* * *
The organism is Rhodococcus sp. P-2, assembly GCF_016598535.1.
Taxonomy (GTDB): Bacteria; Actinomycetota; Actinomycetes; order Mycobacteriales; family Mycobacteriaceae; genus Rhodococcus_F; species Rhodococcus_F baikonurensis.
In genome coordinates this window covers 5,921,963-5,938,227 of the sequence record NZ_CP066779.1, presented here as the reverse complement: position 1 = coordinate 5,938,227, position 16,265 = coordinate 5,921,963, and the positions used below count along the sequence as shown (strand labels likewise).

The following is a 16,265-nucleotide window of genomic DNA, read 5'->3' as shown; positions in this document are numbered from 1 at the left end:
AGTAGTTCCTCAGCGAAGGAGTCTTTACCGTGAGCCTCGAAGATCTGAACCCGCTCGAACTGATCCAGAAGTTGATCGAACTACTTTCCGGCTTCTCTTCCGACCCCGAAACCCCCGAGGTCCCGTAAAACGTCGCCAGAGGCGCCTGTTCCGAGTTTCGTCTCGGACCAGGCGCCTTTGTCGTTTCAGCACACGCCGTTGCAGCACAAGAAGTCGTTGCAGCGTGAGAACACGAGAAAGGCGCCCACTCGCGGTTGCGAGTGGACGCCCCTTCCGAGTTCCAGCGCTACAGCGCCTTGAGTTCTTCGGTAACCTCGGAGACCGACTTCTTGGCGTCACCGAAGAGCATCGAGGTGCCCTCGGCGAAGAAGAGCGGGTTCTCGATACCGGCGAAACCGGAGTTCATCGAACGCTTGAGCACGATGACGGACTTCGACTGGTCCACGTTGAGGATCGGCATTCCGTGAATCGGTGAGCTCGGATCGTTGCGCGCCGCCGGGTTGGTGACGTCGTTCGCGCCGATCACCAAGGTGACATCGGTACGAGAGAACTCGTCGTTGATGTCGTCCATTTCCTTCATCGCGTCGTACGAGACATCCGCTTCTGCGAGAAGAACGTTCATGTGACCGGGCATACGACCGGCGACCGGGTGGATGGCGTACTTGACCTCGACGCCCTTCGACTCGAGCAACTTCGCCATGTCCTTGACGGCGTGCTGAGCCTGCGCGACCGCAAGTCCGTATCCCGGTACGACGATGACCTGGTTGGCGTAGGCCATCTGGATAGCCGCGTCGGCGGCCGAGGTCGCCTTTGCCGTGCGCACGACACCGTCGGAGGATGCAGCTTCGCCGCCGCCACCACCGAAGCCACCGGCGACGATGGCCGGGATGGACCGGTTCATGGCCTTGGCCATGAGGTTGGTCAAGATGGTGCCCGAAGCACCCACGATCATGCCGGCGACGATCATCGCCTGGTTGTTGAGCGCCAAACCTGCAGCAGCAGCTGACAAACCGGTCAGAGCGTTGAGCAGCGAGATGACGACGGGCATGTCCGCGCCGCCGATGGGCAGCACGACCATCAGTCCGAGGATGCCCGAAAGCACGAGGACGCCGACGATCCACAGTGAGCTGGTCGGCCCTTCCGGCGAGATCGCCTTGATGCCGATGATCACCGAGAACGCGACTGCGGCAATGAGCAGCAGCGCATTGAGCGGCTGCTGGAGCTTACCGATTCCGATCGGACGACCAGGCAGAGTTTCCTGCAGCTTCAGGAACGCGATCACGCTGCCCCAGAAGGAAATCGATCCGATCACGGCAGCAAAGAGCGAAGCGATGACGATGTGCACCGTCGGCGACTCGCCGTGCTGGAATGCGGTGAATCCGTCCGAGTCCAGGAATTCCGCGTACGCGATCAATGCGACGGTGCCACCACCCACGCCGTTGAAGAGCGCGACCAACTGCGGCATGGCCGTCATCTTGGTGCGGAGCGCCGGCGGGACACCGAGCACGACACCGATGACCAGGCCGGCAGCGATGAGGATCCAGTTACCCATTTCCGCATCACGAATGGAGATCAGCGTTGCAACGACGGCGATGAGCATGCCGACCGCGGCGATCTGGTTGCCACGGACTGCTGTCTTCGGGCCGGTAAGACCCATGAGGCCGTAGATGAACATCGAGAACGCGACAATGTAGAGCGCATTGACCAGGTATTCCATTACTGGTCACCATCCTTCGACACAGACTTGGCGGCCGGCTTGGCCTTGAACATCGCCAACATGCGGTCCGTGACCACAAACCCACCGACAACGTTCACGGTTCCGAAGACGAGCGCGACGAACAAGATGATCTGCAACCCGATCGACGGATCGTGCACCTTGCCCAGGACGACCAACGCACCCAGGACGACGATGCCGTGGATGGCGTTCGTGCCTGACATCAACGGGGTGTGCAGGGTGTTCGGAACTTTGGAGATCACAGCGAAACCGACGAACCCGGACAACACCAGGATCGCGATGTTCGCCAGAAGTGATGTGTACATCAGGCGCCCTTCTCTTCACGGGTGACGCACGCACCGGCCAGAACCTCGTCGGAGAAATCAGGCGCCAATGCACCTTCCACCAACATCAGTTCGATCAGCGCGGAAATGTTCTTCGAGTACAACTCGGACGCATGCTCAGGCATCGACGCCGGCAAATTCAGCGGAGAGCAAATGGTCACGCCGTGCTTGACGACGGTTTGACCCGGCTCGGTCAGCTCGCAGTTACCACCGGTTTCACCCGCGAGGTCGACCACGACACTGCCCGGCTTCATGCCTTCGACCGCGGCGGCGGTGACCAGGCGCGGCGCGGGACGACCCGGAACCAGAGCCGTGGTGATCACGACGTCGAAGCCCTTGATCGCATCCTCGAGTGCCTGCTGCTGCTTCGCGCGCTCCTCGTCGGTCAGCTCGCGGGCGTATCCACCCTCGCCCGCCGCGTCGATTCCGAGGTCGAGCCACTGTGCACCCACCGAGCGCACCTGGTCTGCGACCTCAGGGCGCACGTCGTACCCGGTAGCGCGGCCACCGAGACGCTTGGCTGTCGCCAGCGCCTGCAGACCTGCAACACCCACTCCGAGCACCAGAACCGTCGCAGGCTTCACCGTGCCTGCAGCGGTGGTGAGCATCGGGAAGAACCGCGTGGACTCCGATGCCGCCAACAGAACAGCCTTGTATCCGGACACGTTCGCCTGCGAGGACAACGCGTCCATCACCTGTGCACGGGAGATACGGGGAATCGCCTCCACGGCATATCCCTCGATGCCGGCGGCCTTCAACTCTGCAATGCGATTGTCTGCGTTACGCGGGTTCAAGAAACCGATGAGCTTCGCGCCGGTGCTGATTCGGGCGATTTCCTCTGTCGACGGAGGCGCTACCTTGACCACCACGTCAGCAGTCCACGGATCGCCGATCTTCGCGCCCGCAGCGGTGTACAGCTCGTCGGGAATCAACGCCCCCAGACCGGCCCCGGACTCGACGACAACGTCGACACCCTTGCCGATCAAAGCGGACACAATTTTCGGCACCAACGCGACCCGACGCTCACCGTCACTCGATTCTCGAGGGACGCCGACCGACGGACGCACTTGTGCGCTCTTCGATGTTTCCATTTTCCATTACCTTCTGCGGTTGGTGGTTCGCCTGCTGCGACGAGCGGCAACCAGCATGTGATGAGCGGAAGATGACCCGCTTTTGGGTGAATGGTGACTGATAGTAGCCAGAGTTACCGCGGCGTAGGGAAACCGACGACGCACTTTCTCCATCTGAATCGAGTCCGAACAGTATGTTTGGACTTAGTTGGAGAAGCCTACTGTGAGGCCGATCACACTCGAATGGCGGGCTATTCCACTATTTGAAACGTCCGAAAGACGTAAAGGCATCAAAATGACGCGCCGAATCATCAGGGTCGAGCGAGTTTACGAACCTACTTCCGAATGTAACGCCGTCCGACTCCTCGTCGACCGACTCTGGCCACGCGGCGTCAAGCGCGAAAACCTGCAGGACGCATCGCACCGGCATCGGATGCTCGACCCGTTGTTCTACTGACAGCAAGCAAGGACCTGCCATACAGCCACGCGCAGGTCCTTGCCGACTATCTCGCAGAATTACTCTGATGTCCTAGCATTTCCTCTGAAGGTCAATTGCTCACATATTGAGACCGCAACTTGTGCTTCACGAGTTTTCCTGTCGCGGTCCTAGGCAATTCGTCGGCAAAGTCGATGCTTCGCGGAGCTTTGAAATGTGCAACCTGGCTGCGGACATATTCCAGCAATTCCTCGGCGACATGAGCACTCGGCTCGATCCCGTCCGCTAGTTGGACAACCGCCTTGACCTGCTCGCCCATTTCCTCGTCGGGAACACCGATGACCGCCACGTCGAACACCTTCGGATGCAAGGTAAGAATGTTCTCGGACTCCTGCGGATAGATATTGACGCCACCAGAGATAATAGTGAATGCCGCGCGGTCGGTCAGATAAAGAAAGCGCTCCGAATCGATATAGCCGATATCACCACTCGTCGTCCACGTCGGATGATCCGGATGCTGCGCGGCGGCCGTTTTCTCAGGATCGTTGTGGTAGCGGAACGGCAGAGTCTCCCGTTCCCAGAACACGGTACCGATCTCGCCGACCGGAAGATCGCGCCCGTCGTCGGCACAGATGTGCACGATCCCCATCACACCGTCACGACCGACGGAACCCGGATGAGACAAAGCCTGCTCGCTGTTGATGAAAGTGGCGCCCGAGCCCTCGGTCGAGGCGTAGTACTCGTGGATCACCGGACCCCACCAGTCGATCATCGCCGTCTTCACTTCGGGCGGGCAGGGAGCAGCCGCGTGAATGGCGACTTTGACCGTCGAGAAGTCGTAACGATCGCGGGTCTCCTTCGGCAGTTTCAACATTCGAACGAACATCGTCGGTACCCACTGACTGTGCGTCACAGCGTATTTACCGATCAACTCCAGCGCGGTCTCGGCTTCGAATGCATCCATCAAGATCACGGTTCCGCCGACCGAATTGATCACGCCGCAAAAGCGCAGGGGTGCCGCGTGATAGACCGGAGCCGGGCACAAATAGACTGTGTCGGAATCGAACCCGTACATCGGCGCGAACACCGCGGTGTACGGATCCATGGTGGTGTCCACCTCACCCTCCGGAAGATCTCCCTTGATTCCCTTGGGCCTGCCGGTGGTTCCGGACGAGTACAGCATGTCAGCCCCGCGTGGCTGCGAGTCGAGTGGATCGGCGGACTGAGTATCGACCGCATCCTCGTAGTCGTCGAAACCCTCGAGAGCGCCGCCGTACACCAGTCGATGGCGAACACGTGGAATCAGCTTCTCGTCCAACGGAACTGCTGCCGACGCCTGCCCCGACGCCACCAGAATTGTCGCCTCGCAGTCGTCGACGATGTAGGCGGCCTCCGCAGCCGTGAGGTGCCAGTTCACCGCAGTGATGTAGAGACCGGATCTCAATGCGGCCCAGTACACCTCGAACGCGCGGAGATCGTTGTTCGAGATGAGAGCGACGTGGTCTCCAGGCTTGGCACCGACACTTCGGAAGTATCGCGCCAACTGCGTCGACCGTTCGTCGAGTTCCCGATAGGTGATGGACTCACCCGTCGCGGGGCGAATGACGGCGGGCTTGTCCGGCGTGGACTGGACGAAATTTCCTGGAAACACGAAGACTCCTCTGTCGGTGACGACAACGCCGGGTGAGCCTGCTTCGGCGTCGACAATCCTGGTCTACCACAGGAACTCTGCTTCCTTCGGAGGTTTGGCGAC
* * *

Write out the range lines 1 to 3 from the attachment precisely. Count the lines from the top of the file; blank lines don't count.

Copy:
The organism is Rhodococcus sp. P-2, assembly GCF_016598535.1.
Taxonomy (GTDB): Bacteria; Actinomycetota; Actinomycetes; order Mycobacteriales; family Mycobacteriaceae; genus Rhodococcus_F; species Rhodococcus_F baikonurensis.
In genome coordinates this window covers 5,921,963-5,938,227 of the sequence record NZ_CP066779.1, presented here as the reverse complement: position 1 = coordinate 5,938,227, position 16,265 = coordinate 5,921,963, and the positions used below count along the sequence as shown (strand labels likewise).